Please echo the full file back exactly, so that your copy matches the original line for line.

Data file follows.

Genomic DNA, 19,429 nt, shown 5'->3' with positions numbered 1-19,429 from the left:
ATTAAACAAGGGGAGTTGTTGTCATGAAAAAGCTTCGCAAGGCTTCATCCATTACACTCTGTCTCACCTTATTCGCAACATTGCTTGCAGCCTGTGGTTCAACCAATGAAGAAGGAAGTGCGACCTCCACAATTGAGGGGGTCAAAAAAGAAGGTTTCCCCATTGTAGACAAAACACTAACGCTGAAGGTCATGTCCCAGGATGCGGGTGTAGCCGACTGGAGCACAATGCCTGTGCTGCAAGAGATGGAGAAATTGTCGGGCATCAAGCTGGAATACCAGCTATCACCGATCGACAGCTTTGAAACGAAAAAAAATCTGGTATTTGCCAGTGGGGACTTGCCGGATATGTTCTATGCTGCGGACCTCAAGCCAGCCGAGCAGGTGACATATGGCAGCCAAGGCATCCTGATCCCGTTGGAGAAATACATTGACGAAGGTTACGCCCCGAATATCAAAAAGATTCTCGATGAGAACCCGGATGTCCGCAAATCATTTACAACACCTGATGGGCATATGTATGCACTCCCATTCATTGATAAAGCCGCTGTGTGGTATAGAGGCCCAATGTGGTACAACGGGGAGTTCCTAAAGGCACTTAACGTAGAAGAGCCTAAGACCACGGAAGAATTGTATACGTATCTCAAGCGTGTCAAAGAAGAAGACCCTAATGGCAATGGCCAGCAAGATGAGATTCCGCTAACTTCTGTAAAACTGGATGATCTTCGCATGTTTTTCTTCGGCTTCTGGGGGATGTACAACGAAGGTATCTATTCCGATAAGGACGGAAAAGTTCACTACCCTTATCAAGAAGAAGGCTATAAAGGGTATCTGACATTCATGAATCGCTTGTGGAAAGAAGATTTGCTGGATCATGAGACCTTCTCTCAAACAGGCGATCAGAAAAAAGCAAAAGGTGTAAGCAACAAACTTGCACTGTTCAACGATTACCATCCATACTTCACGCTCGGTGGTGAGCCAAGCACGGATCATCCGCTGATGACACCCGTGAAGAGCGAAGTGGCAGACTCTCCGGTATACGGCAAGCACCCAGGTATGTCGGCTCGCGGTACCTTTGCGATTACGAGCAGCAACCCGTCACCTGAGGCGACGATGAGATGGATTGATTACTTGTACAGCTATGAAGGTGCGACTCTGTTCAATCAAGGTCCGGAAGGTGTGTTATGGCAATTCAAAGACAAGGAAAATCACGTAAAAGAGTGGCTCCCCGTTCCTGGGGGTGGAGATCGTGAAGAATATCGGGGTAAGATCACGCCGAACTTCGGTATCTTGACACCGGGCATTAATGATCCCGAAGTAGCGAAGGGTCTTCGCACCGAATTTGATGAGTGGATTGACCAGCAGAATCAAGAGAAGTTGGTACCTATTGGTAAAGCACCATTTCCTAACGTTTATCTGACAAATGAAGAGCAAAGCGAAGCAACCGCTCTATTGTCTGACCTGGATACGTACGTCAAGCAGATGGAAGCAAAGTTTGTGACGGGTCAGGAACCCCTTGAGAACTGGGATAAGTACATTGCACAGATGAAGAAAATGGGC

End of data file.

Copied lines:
Genomic DNA, 19,429 nt, shown 5'->3' with positions numbered 1-19,429 from the left:
ATTAAACAAGGGGAGTTGTTGTCATGAAAAAGCTTCGCAAGGCTTCATCCATTACACTCTGTCTCACCTTATTCGCAACATTGCTTGCAGCCTGTGGTTCAACCAATGAAGAAGGAAGTGCGACCTCCACAATTGAGGGGGTCAAAAAAGAAGGTTTCCCCATTGTAGACAAAACACTAACGCTGAAGGTCATGTCCCAGGATGCGGGTGTAGCCGACTGGAGCACAATGCCTGTGCTGCAAGAGATGGAGAAATTGTCGGGCATCAAGCTGGAATACCAGCTATCACCGATCGACAGCTTTGAAACGAAAAAAAATCTGGTATTTGCCAGTGGGGACTTGCCGGATATGTTCTATGCTGCGGACCTCAAGCCAGCCGAGCAGGTGACATATGGCAGCCAAGGCATCCTGATCCCGTTGGAGAAATACATTGACGAAGGTTACGCCCCGAATATCAAAAAGATTCTCGATGAGAACCCGGATGTCCGCAAATCATTTACAACACCTGATGGGCATATGTATGCACTCCCATTCATTGATAAAGCCGCTGTGTGGTATAGAGGCCCAATGTGGTACAACGGGGAGTTCCTAAAGGCACTTAACGTAGAAGAGCCTAAGACCACGGAAGAATTGTATACGTATCTCAAGCGTGTCAAAGAAGAAGACCCTAATGGCAATGGCCAGCAAGATGAGATTCCGCTAACTTCTGTAAAACTGGATGATCTTCGCATGTTTTTCTTCGGCTTCTGGGGGATGTACAACGAAGGTATCTATTCCGATAAGGACGGAAAAGTTCACTACCCTTATCAAGAAGAAGGCTATAAAGGGTATCTGACATTCATGAATCGCTTGTGGAAAGAAGATTTGCTGGATCATGAGACCTTCTCTCAAACAGGCGATCAGAAAAAAGCAAAAGGTGTAAGCAACAAACTTGCACTGTTCAACGATTACCATCCATACTTCACGCTCGGTGGTGAGCCAAGCACGGATCATCCGCTGATGACACCCGTGAAGAGCGAAGTGGCAGACTCTCCGGTATACGGCAAGCACCCAGGTATGTCGGCTCGCGGTACCTTTGCGATTACGAGCAGCAACCCGTCACCTGAGGCGACGATGAGATGGATTGATTACTTGTACAGCTATGAAGGTGCGACTCTGTTCAATCAAGGTCCGGAAGGTGTGTTATGGCAATTCAAAGACAAGGAAAATCACGTAAAAGAGTGGCTCCCCGTTCCTGGGGGTGGAGATCGTGAAGAATATCGGGGTAAGATCACGCCGAACTTCGGTATCTTGACACCGGGCATTAATGATCCCGAAGTAGCGAAGGGTCTTCGCACCGAATTTGATGAGTGGATTGACCAGCAGAATCAAGAGAAGTTGGTACCTATTGGTAAAGCACCATTTCCTAACGTTTATCTGACAAATGAAGAGCAAAGCGAAGCAACCGCTCTATTGTCTGACCTGGATACGTACGTCAAGCAGATGGAAGCAAAGTTTGTGACGGGTCAGGAACCCCTTGAGAACTGGGATAAGTACATTGCACAGATGAAGAAAATGGGC